The FIA must be notified of any changes prior to the Event at which such changes are intended to be implemented.

8.2.2) All microprocessors and their enclosures will be classified as either

  • Sealed and not re-programmable via any external connector;
  • Re-programmable via a direct connection but limited by an approved mechanism.
  • Not re-programmable at an Event. This classification will be given if the microprocessor has no direct communication link to the external connectors of the unit that are capable of being used for re-programming during an Event.
8.2.3) All re-programmable microprocessors must have a mechanism that allows the FIA to accurately identify the software version loaded.

8.2.4) Reprogramming of electronic units during an event will be restricted by an approved mechanism that has been established before the electronic unit is first used at an event.

8.2.5) All set up and calibration data stored in microprocessor memory must be off-loadable by the FIA at any time. Appropriate communications equipment, software and analysis tools must be supplied by the team for FIA use.

8.2.6) The FIA will seal and identify all electronic units on the car that contain a programmable device. 8.2.7) All sealed units must be presented for inspection at the end of an Event.

8.2.8) No version of software will be approved for use at an Event if it is found to be capable of controlling any system on the car in a manner inconsistent with these technical regulations, even if the relevant control software may be disabled.

8.3 Fault or error detection:

If faults or errors are detected by the driver or by on-board software, back-up sensors may be used and different settings may be manually or automatically selected. However, any back-up sensor or new setting chosen in this way must not enhance the performance of the car and the original setting may only be restored when the car is stationary in the pits.

9.2.2) Any device or system which notifies the driver of the onset of wheel spin is not permitted.

9.3.2) Except during gear changes and stall prevention, or as a result of compensation for wear, the amount by which the clutch is engaged must be controlled solely and directly by the driver at all times. The way in which the clutch is re-engaged during gear changes must be such that it is clear Article 9.2 cannot be contravened.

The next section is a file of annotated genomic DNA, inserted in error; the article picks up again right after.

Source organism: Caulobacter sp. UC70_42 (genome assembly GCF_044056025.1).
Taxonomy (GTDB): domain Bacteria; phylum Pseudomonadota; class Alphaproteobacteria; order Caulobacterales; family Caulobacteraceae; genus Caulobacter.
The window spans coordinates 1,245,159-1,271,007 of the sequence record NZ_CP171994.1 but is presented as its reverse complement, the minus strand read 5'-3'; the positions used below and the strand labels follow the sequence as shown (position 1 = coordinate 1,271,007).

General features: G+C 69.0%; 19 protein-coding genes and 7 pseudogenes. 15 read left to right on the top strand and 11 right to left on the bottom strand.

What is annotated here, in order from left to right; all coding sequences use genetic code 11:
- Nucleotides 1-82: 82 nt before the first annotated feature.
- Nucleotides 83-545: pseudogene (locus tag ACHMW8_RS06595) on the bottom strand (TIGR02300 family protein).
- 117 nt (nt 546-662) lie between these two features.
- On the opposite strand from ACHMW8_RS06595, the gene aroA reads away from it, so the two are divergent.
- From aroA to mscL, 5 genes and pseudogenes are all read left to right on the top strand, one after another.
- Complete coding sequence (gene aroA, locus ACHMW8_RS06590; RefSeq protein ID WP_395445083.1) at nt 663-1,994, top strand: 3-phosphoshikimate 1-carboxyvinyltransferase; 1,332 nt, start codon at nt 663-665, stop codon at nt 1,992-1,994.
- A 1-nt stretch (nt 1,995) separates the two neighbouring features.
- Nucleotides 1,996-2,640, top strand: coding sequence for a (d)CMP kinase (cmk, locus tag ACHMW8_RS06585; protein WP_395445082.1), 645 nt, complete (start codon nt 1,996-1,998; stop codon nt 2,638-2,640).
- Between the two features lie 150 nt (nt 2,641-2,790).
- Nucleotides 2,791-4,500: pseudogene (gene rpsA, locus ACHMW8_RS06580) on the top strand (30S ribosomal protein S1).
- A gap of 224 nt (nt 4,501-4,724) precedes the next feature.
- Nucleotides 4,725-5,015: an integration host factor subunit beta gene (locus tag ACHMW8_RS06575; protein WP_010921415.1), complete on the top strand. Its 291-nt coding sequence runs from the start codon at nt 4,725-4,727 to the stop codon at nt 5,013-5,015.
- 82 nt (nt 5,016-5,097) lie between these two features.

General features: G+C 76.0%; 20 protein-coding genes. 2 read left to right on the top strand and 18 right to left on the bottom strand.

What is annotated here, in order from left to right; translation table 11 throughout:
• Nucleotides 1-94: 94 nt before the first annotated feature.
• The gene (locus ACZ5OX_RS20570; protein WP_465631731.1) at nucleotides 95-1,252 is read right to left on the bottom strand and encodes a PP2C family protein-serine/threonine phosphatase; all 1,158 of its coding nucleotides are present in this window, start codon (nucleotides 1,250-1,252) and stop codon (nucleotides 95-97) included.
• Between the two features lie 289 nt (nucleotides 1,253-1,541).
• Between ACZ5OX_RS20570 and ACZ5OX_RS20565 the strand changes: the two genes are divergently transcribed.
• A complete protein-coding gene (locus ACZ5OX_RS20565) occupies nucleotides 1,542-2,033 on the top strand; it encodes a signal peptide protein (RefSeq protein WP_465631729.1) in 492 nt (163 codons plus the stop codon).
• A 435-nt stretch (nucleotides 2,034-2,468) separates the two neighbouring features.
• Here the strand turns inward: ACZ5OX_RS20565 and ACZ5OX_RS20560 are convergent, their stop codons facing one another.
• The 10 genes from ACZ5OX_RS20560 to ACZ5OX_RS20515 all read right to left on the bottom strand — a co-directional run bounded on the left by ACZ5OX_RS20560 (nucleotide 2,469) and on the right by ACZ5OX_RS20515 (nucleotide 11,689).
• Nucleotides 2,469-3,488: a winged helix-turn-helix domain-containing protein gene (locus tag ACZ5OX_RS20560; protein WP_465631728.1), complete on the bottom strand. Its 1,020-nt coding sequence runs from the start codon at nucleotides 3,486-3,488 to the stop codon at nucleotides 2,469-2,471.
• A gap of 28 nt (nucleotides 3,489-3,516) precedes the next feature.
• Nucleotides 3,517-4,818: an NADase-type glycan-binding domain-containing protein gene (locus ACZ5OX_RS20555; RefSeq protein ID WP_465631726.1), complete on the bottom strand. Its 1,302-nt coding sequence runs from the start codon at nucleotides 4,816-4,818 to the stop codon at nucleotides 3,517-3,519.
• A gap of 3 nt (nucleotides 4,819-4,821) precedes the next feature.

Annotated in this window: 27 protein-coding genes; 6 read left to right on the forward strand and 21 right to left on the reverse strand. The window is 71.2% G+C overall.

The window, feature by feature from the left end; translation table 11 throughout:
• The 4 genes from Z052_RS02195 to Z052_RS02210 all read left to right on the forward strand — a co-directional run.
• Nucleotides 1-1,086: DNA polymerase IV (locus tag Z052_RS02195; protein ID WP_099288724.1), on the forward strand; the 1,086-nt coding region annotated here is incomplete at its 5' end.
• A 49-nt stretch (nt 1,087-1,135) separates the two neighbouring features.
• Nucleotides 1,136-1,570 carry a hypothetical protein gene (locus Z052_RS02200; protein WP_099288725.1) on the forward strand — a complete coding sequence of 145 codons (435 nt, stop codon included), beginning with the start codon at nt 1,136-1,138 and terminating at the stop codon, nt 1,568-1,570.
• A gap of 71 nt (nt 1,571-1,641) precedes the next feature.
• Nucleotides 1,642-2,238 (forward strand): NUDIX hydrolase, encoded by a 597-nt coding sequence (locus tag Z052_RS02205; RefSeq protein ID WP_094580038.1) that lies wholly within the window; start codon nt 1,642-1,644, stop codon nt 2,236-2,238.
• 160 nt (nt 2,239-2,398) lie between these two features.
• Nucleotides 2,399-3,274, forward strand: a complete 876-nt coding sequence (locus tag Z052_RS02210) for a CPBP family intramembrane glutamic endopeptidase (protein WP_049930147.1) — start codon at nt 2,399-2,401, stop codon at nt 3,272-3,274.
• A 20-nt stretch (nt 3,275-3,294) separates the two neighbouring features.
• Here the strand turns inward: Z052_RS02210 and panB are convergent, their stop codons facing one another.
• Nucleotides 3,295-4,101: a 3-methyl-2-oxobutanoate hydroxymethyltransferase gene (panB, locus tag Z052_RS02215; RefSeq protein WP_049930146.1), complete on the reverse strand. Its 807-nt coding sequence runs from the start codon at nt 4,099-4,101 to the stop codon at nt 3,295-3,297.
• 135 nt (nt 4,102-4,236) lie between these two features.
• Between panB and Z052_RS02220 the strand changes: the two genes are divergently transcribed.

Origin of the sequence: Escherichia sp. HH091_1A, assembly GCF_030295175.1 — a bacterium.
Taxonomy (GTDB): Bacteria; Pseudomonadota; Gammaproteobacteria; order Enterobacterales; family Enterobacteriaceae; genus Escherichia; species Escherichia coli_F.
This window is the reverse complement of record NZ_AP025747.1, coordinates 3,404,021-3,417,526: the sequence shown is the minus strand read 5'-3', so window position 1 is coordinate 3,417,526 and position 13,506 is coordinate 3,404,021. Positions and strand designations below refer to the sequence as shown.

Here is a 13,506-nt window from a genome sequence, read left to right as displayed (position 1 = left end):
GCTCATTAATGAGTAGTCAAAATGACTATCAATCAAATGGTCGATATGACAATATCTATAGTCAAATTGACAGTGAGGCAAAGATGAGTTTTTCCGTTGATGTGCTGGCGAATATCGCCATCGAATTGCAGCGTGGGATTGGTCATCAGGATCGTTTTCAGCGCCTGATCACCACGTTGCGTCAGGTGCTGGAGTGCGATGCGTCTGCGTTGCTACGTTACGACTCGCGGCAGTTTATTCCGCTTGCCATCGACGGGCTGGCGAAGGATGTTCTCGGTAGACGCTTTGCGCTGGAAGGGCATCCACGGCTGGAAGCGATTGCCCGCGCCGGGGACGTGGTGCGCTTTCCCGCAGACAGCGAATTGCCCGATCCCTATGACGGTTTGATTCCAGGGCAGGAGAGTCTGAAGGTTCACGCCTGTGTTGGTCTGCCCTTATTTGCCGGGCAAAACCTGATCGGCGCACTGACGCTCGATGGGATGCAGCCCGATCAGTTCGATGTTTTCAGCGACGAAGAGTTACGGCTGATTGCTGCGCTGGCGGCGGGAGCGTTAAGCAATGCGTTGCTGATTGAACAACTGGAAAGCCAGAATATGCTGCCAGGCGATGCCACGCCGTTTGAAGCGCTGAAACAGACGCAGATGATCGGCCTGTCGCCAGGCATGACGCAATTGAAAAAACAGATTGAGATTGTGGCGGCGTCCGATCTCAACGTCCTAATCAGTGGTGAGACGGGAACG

9.3.3) Other than wear compensation, or if a fault condition is detected (see Article 8.3), the relationship between the clutch operating device in the cockpit and the amount of clutch engagement may be non-linear but must remain fixed whilst the engine is running.

9.3.4) Partial clutch re-engagement is permitted during gear changes sequences described under 9.4.3 below.

9.4.3) Multiple gear changes may be made following one driver request provided they are not made before he needs the destination gear and that the car is not driven by any of the intermediate gears during the sequence. If for any reason the sequence cannot be completed the car must be left in neutral or the original gear.

9.4.4) If a gear change fails for mechanical reasons (as opposed to the predicted engine revs in the target gear being too high), further attempts to engage the gear may be made automatically without the driver having to make a new request.

9.4.5) If an over-rev protection strategy is used this may only prevent engagement of the target gear, it must not induce any significant delay. If a gear change is refused in this way, engagement may only follow a new and separate request made by the driver.

9.7 Electronically controlled differentials:

9.7.1) The design and control of the differential may not permit a greater ratio of torque distribution than the ratio of grip between the inner and outer driven wheels.

9.7.2) If a differential is controlled electronically it may only use instantaneous values of one or more of the following parameters for control purposes:

  • measured and/or derived input torque;
  • the difference between the rear wheel speeds;
  • the difference between the output shaft torque.

In the case of measured and/or derived input torque, only measured engine torque, gear ratio, engine speed and throttle position may be used, it must also be clear that this figure is a genuine representation of the input torque.

9.7.3) Subject to Article 8.3, the driver may only make changes to the set-up of an electronically controlled differential whilst the car is stationary.

11.1.4) Any change to, or modulation of, the brake system whilst the car is moving must be made by the drivers direct physical input, may not be pre-set and must be under his complete control at all times.

11.5.1) No braking system may be designed to prevent wheels from locking when the driver applies pressure to the brake pedal.

11.5.2) No braking system may be designed to increase the pressure in the brake calipers above that achievable by the driver applying pressure to the pedal under static conditions.

      Related Articles:

The Case for Low Tech
(Apr-12, 2000)

The Full Transcript of the press conference with Max Mosley at Imola
(Apr-7, 2000)

Forrest Bond© 2000 Kaizar.Com, Incorporated.